But is it really possible to "redefine" a racial slur? "When others outside the group use it, the word is not demystified - it's an insult," Bosmajian said. "And when you think about it, what slur has ever really been demystified? Can anyone think of any racial slur that has been redefined to mean something positive? I can't think of any."

Dr. Alvin Poussaint, professor of psychiatry at Harvard University, echoes Bosmajian's view - and even takes it one step further. He believes attempts to "demystify" or "redefine" racial slurs are psychologically impossible, and points to African Americans' use of the N-word to illustrate his point.

"The same people who say they are using it positively may later in the day be in a confrontation with another black person and use it in a very negative way," Poussaint says.

Poussaint suggests that the use of racial slurs intra-racially perpetuates within the group all of its negative history and, on some levels, is a form of self-hatred.

He adds that intra-racial references to racial slurs have another effect: They make the group or groups originally responsible for creating stigmatizing language feel that the demeaning historical aspects of the words were, and still are, valid.

"Right beneath the surface is all the negative, derogatory connotations," Poussaint says. "No one can totally divorce themselves from what a racial slur means in the larger society."

Still, many people dismiss the present use of racial slurs as contemporary aberrations. Yet history suggests that racial slurs are not static, but fluid, and that they emerge, submerge and re-emerge in society.

Author Thomas Friedmann provides the clearest example in an essay titled "Heard Any Good Jews Lately?" He demonstrates how the Nazis resorted to negative metaphors and slurs that reformist Martin Luther had used centuries earlier to justify the expulsion of Jews from Germany.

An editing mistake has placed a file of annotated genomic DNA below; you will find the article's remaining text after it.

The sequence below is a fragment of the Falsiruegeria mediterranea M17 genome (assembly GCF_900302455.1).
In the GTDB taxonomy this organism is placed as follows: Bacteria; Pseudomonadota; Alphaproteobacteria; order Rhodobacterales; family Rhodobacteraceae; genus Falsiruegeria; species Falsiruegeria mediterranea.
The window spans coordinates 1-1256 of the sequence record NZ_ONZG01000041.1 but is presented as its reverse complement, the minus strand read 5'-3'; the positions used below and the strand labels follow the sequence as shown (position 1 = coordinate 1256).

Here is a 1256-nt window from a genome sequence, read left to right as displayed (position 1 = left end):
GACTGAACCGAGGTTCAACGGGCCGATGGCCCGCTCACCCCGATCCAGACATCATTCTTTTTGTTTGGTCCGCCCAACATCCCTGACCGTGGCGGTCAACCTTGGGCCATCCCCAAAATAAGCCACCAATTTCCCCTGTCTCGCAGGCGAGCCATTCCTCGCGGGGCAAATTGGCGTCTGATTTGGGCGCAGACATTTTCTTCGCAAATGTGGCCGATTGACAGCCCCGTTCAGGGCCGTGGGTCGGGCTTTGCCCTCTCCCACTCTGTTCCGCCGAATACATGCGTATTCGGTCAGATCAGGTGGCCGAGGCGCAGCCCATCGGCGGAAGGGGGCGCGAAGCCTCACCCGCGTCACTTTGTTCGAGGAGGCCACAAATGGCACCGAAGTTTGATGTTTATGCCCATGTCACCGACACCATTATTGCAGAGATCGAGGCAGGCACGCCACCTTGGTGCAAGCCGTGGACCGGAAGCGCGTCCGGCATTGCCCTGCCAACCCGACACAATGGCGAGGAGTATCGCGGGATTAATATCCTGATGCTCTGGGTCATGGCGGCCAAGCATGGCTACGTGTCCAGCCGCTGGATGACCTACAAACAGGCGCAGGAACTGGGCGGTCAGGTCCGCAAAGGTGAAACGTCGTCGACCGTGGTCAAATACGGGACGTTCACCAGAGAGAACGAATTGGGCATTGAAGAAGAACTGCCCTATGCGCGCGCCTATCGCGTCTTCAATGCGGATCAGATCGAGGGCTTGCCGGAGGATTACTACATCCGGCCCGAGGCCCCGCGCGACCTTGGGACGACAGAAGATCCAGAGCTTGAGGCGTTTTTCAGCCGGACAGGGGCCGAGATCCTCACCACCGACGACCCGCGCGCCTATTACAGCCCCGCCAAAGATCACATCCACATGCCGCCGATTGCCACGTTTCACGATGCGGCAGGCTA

In 1895, more than three and a half centuries after Luther had referred to Jews with derogatory language, a deputy in the German Reichstag adopted the same derogatory and metaphorical language to describe Jews. He called them "parasites" and "cholera germs," Friedmann wrote.

It didn't stop there. During the 1930s and early '40s, Adolf Hitler and his Nazi propagandists adopted the same or similar language to describe Jews.

"They continued to disseminate the notion that Jews were a lower species of life, designating them `vermin,' `lice' and `bacilli,' " Friedmann wrote.

Indeed, the Nazis' "administrative apparatus" - in capturing the spirit of the dehumanizing metaphors - took the propaganda to a literal stage: They requested that "manufacturers of insecticides produce another delousing agent."

That agent, Zyklon B, was later used to "exterminate" millions of Jews.

Clearly, experts say, racial slurs have the potential to transform entire societies by metaphorically reducing millions of people to objects or lower life forms while creating social, psychological and physical hardships.

To combat those prospects, linguists offer the following advice: Beware of the rise of stereotypes.

"We can't just assume that because our society has changed over the last 100 years that everything is OK," Sue warned.